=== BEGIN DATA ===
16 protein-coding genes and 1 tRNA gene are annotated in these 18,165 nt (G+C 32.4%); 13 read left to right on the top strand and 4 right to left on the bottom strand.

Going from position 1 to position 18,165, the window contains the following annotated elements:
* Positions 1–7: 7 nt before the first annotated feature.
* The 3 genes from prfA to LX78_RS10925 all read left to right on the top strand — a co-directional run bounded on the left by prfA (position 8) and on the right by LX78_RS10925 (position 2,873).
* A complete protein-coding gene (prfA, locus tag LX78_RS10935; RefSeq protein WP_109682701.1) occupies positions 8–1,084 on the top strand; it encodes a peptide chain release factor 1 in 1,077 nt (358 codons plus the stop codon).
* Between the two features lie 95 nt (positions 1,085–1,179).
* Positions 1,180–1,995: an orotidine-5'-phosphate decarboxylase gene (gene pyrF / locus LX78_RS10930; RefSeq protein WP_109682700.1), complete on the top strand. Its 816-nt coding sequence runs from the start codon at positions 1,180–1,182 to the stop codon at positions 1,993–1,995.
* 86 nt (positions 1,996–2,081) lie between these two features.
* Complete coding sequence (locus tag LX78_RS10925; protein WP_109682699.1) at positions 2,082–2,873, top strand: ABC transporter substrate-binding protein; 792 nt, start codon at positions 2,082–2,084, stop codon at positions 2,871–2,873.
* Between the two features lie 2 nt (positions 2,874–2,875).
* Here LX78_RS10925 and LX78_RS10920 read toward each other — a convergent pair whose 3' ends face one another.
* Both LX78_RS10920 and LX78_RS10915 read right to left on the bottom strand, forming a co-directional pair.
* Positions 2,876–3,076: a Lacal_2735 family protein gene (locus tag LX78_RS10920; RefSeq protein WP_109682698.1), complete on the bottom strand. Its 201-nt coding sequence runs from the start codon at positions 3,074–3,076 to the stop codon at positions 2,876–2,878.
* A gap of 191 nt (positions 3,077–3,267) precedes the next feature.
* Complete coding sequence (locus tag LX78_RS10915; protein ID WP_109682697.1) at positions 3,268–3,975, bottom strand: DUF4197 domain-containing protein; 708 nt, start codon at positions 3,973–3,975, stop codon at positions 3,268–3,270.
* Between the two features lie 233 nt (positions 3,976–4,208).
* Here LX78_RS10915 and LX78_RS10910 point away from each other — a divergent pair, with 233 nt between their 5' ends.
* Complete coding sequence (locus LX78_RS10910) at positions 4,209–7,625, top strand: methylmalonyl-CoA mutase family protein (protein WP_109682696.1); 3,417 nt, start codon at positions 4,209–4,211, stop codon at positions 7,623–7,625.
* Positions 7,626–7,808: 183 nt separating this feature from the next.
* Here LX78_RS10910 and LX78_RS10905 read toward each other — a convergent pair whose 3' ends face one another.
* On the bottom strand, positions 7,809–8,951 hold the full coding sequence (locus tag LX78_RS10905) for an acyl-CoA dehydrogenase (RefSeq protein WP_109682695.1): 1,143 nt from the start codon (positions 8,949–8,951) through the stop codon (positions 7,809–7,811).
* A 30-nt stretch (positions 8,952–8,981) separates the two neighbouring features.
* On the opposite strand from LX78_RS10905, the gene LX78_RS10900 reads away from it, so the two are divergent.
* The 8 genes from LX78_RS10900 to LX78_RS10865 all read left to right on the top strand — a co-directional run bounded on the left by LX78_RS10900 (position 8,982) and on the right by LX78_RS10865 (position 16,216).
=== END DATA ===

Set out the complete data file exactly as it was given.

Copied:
16 protein-coding genes and 1 tRNA gene are annotated in these 18,165 nt (G+C 32.4%); 13 read left to right on the top strand and 4 right to left on the bottom strand.

Going from position 1 to position 18,165, the window contains the following annotated elements:
* Positions 1–7: 7 nt before the first annotated feature.
* The 3 genes from prfA to LX78_RS10925 all read left to right on the top strand — a co-directional run bounded on the left by prfA (position 8) and on the right by LX78_RS10925 (position 2,873).
* A complete protein-coding gene (prfA, locus tag LX78_RS10935; RefSeq protein WP_109682701.1) occupies positions 8–1,084 on the top strand; it encodes a peptide chain release factor 1 in 1,077 nt (358 codons plus the stop codon).
* Between the two features lie 95 nt (positions 1,085–1,179).
* Positions 1,180–1,995: an orotidine-5'-phosphate decarboxylase gene (gene pyrF / locus LX78_RS10930; RefSeq protein WP_109682700.1), complete on the top strand. Its 816-nt coding sequence runs from the start codon at positions 1,180–1,182 to the stop codon at positions 1,993–1,995.
* 86 nt (positions 1,996–2,081) lie between these two features.
* Complete coding sequence (locus tag LX78_RS10925; protein WP_109682699.1) at positions 2,082–2,873, top strand: ABC transporter substrate-binding protein; 792 nt, start codon at positions 2,082–2,084, stop codon at positions 2,871–2,873.
* Between the two features lie 2 nt (positions 2,874–2,875).
* Here LX78_RS10925 and LX78_RS10920 read toward each other — a convergent pair whose 3' ends face one another.
* Both LX78_RS10920 and LX78_RS10915 read right to left on the bottom strand, forming a co-directional pair.
* Positions 2,876–3,076: a Lacal_2735 family protein gene (locus tag LX78_RS10920; RefSeq protein WP_109682698.1), complete on the bottom strand. Its 201-nt coding sequence runs from the start codon at positions 3,074–3,076 to the stop codon at positions 2,876–2,878.
* A gap of 191 nt (positions 3,077–3,267) precedes the next feature.
* Complete coding sequence (locus tag LX78_RS10915; protein ID WP_109682697.1) at positions 3,268–3,975, bottom strand: DUF4197 domain-containing protein; 708 nt, start codon at positions 3,973–3,975, stop codon at positions 3,268–3,270.
* Between the two features lie 233 nt (positions 3,976–4,208).
* Here LX78_RS10915 and LX78_RS10910 point away from each other — a divergent pair, with 233 nt between their 5' ends.
* Complete coding sequence (locus LX78_RS10910) at positions 4,209–7,625, top strand: methylmalonyl-CoA mutase family protein (protein WP_109682696.1); 3,417 nt, start codon at positions 4,209–4,211, stop codon at positions 7,623–7,625.
* Positions 7,626–7,808: 183 nt separating this feature from the next.
* Here LX78_RS10910 and LX78_RS10905 read toward each other — a convergent pair whose 3' ends face one another.
* On the bottom strand, positions 7,809–8,951 hold the full coding sequence (locus tag LX78_RS10905) for an acyl-CoA dehydrogenase (RefSeq protein WP_109682695.1): 1,143 nt from the start codon (positions 8,949–8,951) through the stop codon (positions 7,809–7,811).
* A 30-nt stretch (positions 8,952–8,981) separates the two neighbouring features.
* On the opposite strand from LX78_RS10905, the gene LX78_RS10900 reads away from it, so the two are divergent.
* The 8 genes from LX78_RS10900 to LX78_RS10865 all read left to right on the top strand — a co-directional run bounded on the left by LX78_RS10900 (position 8,982) and on the right by LX78_RS10865 (position 16,216).